The U.S. Department of Justice indicted four Chinese hackers Guoan disguised as “Hainan Xian shield” was detected

The U.S. Department of Justice on Monday (19) released the names of four Chinese hackers, three of whom are from Hainan State Security, and one of whom is affiliated with Hainan State Security’s front company, Hainan Xian Shield. The four Chinese are accused of conspiring to commit computer fraud and economic espionage by hacking into the computer systems of dozens of companies, universities and governments in the United States and abroad between 2011 and 2018.

A federal grand jury in San Diego, California, agreed to indict the four Chinese hackers when it returned an indictment in May.

The four are Ding Xiaoyang, Cheng Qingmin, Zhu Yunmin and Wu Shurong, according to documents released Monday by the U.S. Department of Justice. The first three are from the Hainan State Security Department (HSSD) and are responsible for coordinating, assisting and managing hackers and linguists to carry out cyber attacks in China’s favor. The fourth defendant, Wu Shurong, is a hacker affiliated with Hainan Xiandun Technology Development Co., Ltd. and was responsible for creating malware to hack into the computer systems of foreign governments, companies and universities, as well as mentoring other hackers.

The DOJ statement said their collusive hacking activities compromised the United States, Austria, Cambodia, Canada, Germany, Indonesia, Malaysia, Norway, Saudi Arabia, South Africa, Switzerland and the United Kingdom, and the industries compromised included the aviation, defense, education, government, healthcare, biopharmaceutical and maritime sectors.

The indicted individuals are each charged with one count of conspiracy to commit computer fraud, which carries a maximum penalty of five years in prison, and one count of conspiracy to commit economic espionage, which carries a maximum penalty of 15 years in prison. The Federal Bureau of Investigation (FBI) has issued warrants for the four hackers in connection with China’s Hainan state security.

The FBI’s wanted notices are even more powerful than Interpol’s “Red Notice” and need to be enforced in countries that have mutual legal assistance with the U.S. Huawei Meng Wanzhou is a typical example, said Gao Guangjun, a lawyer practicing in New York, to this station.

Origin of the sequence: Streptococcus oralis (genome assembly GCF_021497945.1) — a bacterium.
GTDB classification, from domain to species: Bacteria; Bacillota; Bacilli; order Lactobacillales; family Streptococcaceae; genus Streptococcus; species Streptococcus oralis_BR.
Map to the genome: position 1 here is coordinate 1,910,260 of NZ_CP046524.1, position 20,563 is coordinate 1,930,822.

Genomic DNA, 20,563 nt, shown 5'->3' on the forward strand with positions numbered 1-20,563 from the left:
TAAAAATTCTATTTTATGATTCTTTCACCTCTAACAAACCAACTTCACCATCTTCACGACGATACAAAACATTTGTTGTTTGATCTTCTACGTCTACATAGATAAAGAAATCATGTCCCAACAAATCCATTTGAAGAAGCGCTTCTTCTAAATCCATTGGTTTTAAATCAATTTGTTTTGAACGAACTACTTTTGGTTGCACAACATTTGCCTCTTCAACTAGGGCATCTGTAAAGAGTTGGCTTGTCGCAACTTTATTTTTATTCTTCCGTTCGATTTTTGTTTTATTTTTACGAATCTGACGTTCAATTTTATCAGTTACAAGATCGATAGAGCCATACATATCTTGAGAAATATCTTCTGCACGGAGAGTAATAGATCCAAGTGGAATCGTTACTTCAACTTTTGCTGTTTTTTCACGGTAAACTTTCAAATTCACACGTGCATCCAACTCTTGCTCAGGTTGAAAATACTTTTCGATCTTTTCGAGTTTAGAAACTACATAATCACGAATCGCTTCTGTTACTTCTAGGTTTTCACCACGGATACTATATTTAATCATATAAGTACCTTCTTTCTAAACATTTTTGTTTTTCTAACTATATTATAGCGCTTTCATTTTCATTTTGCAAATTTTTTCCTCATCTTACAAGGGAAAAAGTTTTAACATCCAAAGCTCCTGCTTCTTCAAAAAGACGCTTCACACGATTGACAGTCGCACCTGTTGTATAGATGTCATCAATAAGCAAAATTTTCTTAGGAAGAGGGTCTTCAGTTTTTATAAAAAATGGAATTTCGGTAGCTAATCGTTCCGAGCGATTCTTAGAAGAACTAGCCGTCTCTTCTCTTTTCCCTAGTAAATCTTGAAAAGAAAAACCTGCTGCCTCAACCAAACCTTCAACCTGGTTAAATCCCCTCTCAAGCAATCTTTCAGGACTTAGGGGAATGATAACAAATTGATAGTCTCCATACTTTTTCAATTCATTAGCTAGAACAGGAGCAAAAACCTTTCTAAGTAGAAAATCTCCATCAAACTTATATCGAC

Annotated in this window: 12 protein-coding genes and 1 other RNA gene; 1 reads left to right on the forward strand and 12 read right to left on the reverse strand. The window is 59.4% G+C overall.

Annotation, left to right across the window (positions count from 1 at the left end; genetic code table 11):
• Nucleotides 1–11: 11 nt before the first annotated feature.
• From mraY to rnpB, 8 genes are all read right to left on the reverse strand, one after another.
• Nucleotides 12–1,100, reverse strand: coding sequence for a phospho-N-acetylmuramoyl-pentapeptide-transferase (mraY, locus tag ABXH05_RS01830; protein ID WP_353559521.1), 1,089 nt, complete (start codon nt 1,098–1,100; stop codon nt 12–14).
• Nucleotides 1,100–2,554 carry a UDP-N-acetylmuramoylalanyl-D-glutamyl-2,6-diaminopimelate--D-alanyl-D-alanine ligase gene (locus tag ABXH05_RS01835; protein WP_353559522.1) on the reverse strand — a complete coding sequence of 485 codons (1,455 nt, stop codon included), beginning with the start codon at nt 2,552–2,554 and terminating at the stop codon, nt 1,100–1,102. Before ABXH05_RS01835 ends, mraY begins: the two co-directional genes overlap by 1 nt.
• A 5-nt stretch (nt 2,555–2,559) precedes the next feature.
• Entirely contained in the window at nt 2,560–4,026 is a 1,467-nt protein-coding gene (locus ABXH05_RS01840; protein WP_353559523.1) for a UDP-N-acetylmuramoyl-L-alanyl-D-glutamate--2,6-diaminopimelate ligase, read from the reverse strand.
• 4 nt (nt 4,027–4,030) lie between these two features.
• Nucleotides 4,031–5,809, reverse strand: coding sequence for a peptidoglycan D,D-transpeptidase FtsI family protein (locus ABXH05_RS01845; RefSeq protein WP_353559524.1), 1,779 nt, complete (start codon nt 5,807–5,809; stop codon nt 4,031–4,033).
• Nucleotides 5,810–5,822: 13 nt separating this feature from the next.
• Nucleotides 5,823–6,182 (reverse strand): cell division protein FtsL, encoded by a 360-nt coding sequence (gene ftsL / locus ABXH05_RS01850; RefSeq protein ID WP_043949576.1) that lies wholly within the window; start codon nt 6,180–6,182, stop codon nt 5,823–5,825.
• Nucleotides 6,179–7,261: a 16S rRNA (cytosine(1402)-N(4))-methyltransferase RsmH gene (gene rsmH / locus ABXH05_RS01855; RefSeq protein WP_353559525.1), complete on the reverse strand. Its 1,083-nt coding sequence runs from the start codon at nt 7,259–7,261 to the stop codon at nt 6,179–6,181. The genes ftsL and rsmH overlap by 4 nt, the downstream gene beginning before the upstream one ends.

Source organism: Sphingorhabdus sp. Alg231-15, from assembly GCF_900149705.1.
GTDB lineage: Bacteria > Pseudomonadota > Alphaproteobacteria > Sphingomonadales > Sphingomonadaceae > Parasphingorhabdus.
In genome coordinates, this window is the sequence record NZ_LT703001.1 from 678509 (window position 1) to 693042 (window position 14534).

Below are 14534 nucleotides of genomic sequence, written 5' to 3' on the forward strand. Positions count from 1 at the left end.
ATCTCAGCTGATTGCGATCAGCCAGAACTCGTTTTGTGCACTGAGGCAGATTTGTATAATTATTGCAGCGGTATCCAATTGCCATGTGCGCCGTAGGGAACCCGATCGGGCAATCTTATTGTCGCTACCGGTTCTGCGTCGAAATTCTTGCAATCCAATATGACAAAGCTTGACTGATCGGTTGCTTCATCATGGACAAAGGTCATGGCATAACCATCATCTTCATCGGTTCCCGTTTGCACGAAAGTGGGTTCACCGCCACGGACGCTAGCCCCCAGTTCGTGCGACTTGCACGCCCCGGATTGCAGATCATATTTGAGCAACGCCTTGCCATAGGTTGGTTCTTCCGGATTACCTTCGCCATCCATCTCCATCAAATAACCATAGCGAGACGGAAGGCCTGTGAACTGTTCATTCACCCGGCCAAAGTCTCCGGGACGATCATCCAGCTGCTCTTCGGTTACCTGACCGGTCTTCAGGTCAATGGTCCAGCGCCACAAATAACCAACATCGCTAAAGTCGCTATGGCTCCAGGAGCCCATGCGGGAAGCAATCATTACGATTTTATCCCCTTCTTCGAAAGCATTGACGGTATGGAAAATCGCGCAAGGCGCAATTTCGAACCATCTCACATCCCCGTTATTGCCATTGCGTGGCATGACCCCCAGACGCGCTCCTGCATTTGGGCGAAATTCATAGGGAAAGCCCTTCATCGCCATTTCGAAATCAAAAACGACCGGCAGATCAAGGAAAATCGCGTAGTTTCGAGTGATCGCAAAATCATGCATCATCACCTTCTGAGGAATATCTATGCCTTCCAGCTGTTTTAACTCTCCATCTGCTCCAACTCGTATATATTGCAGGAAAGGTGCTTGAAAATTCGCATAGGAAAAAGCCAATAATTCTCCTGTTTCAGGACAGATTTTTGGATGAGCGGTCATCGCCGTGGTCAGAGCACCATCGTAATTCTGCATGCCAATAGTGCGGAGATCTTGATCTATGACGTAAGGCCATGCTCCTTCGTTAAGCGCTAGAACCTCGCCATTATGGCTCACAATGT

Gao Guangjun: A judicial decision is a very harsh matter for many people, which means that once there is a decision, he must be executed. The remaining question is, how to enforce it? If the U.S. government is bound to enforce this, then the person who is sentenced may only stay in China forever. Once he goes to any other place, he will be threatened. The United States has judicial cooperation with countries in Southeast Asia, with Thailand, with the Philippines, with all of these countries, including South Korea and Japan. If the FBI has a wanted person, if they want to catch that person, then of course.

The U.S. Department of Justice documents describe these hackers from China’s State Security coordinating hacking activities through faculty and professors at universities in Hainan and elsewhere in China that not only assisted the Hainan State Security Department in finding and recruiting hackers and linguists, but also included their counterparts from foreign universities. One university in Hainan also has personnel who help support and manage the “Hainan Xian Shield,” including responsibility for salaries, benefits, and addresses.

Trade secrets and secret business information stolen included sensitive technology for submersibles and self-driving cars, special chemical formulas, commercial aircraft services, patented gene sequencing, and support for Chinese state-owned enterprises in securing foreign contracts, such as major high-speed rail development projects. As for at research institutions and universities, those stolen include research on infectious diseases related to Ebola, Middle East respiratory syndrome, HIV, Marburg virus and rabbit fever.

Southern District of California Attorney Randy Grossman noted, “The indictment shows that the Chinese government has chosen to go for deception and theft rather than relying on innovation. These crimes threaten our economy and national security. This indictment underscores the commitment and ability of the Department of Justice – to hold individuals and nations accountable for stealing the ideas and achievements of our nation’s best and brightest.”

The NSA released a report on the same day that identified more than 50 tactics, techniques and methods used by the Chinese government to support hackers.

China, for its part, responded by strongly rejecting the speculation-filled and baseless accusations, the fact that China is one of the main victims of cyber attacks, and that politicization and stigmatization will not help solve the cybersecurity problem.